Despite promising Fiona he will tell Marcus, Will cannot bring himself to do it and the boy only learns about the move when a passing stranger inquires about subletting Will’s house. Here, Marcus’ dormant abandonment issues come boiling to the surface. He accuses Will of being no better than his father and tears apart their treehouse. In a show that has generally avoided any serious emotional display, Marcus angry reaction really hits a chord, unveiling the kind of raw emotion you actually might catch on a Parenthood-style show. In fact, even more so than Crosby Braverman’s cameo in “About a Poker Night,” this episode stands as the only time this season where About a Boy feels even remotely like it fits into the same universe as Parenthood.

Of course, Marcus forgives Will just in time to arrive at the venue where Will and his former bandmates have reunited for the night. As Marcus rushes into the concert, Will dedicates a cover of One Direction’s “What Makes You Beautiful” to Marcus—a callback to the song they both sang at the school talent show in the pilot episode. This promptly leads into a montage, depicting Will and Marcus’ interactions from across the season. Against all odds, this sequence avoids feeling overly saccharine and syrupy. Is it still corny? A little. But more in that Richard-Curtis-rom-com kind of way where you know it’s corny and well trodden, but dammit if it doesn’t make grown men complain that the room is “getting dusty.”

We promptly flashforward to an unspecified time in the near future. We see Marcus sitting in his repaired treehouse talking (via videochat) to Will, who sits on a roof with the beautiful New York skyline behind him. Will informs Marcus that he even installed a “rib chute” in the treehouse so that the boy can discreetly dispose of any remnant BBQ rib bones from his meat-averse mother. The two then say goodbye and Will takes a moment to enjoy the view from his new roof. It’s a fantastic image that ends a surprisingly strong episode.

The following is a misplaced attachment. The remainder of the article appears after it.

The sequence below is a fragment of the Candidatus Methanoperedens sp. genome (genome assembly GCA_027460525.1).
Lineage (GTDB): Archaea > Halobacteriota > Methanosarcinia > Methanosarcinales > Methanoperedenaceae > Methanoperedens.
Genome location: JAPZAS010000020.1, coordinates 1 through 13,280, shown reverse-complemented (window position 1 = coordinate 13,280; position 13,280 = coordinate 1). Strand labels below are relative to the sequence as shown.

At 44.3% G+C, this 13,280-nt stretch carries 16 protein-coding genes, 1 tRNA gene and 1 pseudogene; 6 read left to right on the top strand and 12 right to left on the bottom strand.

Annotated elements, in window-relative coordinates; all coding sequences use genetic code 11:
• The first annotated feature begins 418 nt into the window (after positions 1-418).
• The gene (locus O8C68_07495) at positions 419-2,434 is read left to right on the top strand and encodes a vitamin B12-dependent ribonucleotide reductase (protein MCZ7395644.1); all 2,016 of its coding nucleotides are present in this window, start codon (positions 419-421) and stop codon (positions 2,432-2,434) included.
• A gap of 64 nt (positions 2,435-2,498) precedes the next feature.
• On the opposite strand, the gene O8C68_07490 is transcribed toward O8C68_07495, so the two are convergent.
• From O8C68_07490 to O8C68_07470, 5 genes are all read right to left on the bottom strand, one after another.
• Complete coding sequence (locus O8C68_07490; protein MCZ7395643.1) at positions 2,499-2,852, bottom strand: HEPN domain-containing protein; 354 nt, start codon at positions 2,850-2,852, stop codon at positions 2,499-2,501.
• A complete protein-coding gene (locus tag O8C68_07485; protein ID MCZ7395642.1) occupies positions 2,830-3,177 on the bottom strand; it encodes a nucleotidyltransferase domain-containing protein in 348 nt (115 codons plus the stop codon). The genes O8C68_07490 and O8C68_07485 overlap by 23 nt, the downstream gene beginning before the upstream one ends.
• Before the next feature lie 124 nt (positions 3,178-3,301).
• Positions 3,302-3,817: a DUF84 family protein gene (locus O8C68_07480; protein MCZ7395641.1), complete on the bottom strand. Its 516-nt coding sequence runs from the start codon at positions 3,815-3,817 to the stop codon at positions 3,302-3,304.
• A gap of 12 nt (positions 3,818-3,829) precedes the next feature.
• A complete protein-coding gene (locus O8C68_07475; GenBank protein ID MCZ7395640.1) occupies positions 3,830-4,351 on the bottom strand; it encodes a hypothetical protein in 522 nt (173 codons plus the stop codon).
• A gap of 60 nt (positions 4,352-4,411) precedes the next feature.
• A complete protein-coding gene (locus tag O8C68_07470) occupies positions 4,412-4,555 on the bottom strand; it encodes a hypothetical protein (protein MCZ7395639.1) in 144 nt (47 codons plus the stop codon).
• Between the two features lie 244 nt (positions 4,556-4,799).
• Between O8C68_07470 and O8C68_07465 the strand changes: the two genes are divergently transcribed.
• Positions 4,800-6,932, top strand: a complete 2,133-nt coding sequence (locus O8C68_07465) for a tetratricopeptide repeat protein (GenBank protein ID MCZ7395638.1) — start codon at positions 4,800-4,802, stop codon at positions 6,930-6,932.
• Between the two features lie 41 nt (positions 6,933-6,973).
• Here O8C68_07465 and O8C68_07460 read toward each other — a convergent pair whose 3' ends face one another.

Did About a Boy earn a finale this good? In some ways, yes; in others, no. The Will/Sam relationship never really felt developed enough to justify Will’s willingness to uproot his comfortable life to be with her. Yet, in spite of a few leaps, the ending does feel like an organic continuation of the stories that have come before it. Before this finale aired, NBC announced that it was renewing the show for a second season. Looking at the concluding scene, that doesn’t seem to be what the writers expected. Indeed, the final video chat scene between Will and Marcus feels like the kind of emotional satisfying coda one would put at the end of a series finale. And while it ends this brief season on a high note, it also brings up a fair amount of questions about how the writers plan to continue the story for next year.

There’s no question that the first season of About a Boy was an altogether mixed bag. Yet, through it all, I tried to have faith that creator Jason Katims and his writers would discover the right tone and elevate the somewhat standard material. Certainly, there were hints here and there of the show’s potential, but these final two episodes really demonstrate how great the series can be. Goes to show, much like George Michael once said, you gotta have faith.

Mark Rozeman is a Los Angeles-based freelance writer and regular contributor to Paste. You can follow him on Twitter.

Also in TV